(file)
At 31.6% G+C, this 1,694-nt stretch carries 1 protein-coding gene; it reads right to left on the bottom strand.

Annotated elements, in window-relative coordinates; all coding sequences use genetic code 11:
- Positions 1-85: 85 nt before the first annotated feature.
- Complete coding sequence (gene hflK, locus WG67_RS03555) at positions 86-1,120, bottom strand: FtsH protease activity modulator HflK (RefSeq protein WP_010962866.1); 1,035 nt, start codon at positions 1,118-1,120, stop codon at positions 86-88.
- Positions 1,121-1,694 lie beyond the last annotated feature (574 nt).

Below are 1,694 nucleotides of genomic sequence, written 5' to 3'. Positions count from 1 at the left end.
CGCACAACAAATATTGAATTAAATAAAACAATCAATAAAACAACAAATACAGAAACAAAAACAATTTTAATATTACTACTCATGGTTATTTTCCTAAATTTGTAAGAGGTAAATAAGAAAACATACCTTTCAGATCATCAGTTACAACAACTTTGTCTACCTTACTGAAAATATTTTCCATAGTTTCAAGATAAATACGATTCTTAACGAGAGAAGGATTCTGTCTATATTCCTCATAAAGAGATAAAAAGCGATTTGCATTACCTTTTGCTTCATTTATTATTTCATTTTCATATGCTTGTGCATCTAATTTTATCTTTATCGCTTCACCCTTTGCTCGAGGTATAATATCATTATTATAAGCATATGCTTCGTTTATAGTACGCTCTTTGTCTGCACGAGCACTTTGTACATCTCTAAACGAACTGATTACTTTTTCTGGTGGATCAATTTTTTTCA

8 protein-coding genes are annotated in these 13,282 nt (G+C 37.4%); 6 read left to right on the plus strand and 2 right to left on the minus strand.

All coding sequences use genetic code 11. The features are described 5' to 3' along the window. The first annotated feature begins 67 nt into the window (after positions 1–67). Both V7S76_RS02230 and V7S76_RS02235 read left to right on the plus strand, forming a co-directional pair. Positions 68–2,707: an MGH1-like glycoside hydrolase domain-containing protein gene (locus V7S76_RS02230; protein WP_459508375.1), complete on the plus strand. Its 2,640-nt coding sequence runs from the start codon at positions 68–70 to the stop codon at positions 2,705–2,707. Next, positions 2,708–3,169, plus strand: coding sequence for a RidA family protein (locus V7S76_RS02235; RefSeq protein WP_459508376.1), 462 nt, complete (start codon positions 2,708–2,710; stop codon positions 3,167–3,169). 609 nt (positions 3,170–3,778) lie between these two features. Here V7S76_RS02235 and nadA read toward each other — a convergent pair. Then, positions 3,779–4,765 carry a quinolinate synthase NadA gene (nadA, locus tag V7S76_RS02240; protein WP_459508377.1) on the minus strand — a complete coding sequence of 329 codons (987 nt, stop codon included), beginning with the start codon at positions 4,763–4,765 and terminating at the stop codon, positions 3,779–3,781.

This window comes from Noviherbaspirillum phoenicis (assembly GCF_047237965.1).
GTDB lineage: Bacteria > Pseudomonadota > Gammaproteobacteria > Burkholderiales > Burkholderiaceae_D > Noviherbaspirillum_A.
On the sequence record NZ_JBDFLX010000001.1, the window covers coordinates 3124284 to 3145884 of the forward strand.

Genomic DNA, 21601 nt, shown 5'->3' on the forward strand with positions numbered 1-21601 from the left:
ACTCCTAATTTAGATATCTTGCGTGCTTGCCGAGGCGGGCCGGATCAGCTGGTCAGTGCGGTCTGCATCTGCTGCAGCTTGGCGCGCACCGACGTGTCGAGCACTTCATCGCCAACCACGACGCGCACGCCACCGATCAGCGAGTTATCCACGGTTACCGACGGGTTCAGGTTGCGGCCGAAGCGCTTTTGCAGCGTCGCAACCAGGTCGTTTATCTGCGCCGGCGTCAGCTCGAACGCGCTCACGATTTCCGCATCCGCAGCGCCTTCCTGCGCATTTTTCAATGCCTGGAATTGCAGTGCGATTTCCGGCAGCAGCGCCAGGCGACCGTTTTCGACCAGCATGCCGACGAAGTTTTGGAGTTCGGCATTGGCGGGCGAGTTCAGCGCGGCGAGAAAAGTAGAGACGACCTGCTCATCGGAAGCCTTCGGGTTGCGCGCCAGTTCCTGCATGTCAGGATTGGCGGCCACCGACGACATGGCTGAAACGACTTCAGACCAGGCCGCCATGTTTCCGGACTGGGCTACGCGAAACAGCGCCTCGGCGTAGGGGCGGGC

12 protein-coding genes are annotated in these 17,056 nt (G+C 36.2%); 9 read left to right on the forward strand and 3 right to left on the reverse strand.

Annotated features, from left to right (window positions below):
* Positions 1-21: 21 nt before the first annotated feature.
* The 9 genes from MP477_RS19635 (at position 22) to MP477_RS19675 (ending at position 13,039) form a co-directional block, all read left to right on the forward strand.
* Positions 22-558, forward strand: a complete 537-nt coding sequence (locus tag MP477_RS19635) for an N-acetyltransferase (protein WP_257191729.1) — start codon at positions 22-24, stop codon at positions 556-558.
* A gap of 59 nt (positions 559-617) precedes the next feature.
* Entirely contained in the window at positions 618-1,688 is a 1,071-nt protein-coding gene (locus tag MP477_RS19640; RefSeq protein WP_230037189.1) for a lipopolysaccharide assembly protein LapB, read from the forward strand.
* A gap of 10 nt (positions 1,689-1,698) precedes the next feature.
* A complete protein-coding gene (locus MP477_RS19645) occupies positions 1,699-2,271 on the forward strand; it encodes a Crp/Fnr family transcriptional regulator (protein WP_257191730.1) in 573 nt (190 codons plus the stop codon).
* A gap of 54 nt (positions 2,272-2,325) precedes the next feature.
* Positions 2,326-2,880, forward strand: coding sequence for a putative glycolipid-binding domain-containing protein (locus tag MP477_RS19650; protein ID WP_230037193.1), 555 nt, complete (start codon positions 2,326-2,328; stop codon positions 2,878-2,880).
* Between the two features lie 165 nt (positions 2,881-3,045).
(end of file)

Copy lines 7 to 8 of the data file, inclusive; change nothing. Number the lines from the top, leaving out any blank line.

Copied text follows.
CGCACAACAAATATTGAATTAAATAAAACAATCAATAAAACAACAAATACAGAAACAAAAACAATTTTAATATTACTACTCATGGTTATTTTCCTAAATTTGTAAGAGGTAAATAAGAAAACATACCTTTCAGATCATCAGTTACAACAACTTTGTCTACCTTACTGAAAATATTTTCCATAGTTTCAAGATAAATACGATTCTTAACGAGAGAAGGATTCTGTCTATATTCCTCATAAAGAGATAAAAAGCGATTTGCATTACCTTTTGCTTCATTTATTATTTCATTTTCATATGCTTGTGCATCTAATTTTATCTTTATCGCTTCACCCTTTGCTCGAGGTATAATATCATTATTATAAGCATATGCTTCGTTTATAGTACGCTCTTTGTCTGCACGAGCACTTTGTACATCTCTAAACGAACTGATTACTTTTTCTGGTGGATCAATTTTTTTCA

8 protein-coding genes are annotated in these 13,282 nt (G+C 37.4%); 6 read left to right on the plus strand and 2 right to left on the minus strand.